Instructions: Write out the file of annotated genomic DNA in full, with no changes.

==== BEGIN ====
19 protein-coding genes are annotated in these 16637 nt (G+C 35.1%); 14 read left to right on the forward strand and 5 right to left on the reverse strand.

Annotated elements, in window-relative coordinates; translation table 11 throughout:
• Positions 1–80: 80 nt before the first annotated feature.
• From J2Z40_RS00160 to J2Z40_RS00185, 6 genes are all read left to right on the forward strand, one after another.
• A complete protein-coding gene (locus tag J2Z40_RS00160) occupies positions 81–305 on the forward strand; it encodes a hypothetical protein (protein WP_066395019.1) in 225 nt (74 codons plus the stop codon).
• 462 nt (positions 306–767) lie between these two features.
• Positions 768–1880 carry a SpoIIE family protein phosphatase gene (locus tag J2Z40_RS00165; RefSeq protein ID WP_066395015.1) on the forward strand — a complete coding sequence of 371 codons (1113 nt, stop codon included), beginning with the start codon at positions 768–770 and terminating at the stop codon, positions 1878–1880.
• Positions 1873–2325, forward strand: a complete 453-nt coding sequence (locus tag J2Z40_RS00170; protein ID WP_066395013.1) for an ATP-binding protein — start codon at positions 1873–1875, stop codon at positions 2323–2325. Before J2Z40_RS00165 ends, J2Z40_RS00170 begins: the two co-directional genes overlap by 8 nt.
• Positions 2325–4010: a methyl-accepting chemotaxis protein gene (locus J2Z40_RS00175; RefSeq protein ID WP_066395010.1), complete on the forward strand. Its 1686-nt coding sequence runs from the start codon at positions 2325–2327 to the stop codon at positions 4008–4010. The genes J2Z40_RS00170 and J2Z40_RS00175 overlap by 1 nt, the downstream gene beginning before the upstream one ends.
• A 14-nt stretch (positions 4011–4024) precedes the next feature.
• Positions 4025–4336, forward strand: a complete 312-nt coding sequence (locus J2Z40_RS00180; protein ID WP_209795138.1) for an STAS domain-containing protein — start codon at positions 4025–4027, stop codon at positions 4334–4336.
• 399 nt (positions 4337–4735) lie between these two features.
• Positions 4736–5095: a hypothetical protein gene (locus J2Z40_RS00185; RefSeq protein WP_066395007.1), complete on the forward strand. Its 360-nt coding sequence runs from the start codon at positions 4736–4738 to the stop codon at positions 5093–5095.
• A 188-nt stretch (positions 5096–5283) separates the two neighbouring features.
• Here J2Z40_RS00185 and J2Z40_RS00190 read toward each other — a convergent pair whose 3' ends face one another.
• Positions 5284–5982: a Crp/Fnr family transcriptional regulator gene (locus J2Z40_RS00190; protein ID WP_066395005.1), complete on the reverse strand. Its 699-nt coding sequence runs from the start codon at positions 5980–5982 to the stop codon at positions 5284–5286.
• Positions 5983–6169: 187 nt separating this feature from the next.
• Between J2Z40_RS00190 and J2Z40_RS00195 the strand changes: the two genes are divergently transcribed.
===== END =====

19 protein-coding genes are annotated in these 16637 nt (G+C 35.1%); 14 read left to right on the forward strand and 5 right to left on the reverse strand.

Annotated elements, in window-relative coordinates; translation table 11 throughout:
• Positions 1–80: 80 nt before the first annotated feature.
• From J2Z40_RS00160 to J2Z40_RS00185, 6 genes are all read left to right on the forward strand, one after another.
• A complete protein-coding gene (locus tag J2Z40_RS00160) occupies positions 81–305 on the forward strand; it encodes a hypothetical protein (protein WP_066395019.1) in 225 nt (74 codons plus the stop codon).
• 462 nt (positions 306–767) lie between these two features.
• Positions 768–1880 carry a SpoIIE family protein phosphatase gene (locus tag J2Z40_RS00165; RefSeq protein ID WP_066395015.1) on the forward strand — a complete coding sequence of 371 codons (1113 nt, stop codon included), beginning with the start codon at positions 768–770 and terminating at the stop codon, positions 1878–1880.
• Positions 1873–2325, forward strand: a complete 453-nt coding sequence (locus tag J2Z40_RS00170; protein ID WP_066395013.1) for an ATP-binding protein — start codon at positions 1873–1875, stop codon at positions 2323–2325. Before J2Z40_RS00165 ends, J2Z40_RS00170 begins: the two co-directional genes overlap by 8 nt.
• Positions 2325–4010: a methyl-accepting chemotaxis protein gene (locus J2Z40_RS00175; RefSeq protein ID WP_066395010.1), complete on the forward strand. Its 1686-nt coding sequence runs from the start codon at positions 2325–2327 to the stop codon at positions 4008–4010. The genes J2Z40_RS00170 and J2Z40_RS00175 overlap by 1 nt, the downstream gene beginning before the upstream one ends.
• A 14-nt stretch (positions 4011–4024) precedes the next feature.
• Positions 4025–4336, forward strand: a complete 312-nt coding sequence (locus J2Z40_RS00180; protein ID WP_209795138.1) for an STAS domain-containing protein — start codon at positions 4025–4027, stop codon at positions 4334–4336.
• 399 nt (positions 4337–4735) lie between these two features.
• Positions 4736–5095: a hypothetical protein gene (locus J2Z40_RS00185; RefSeq protein WP_066395007.1), complete on the forward strand. Its 360-nt coding sequence runs from the start codon at positions 4736–4738 to the stop codon at positions 5093–5095.
• A 188-nt stretch (positions 5096–5283) separates the two neighbouring features.
• Here J2Z40_RS00185 and J2Z40_RS00190 read toward each other — a convergent pair whose 3' ends face one another.
• Positions 5284–5982: a Crp/Fnr family transcriptional regulator gene (locus J2Z40_RS00190; protein ID WP_066395005.1), complete on the reverse strand. Its 699-nt coding sequence runs from the start codon at positions 5980–5982 to the stop codon at positions 5284–5286.
• Positions 5983–6169: 187 nt separating this feature from the next.
• Between J2Z40_RS00190 and J2Z40_RS00195 the strand changes: the two genes are divergently transcribed.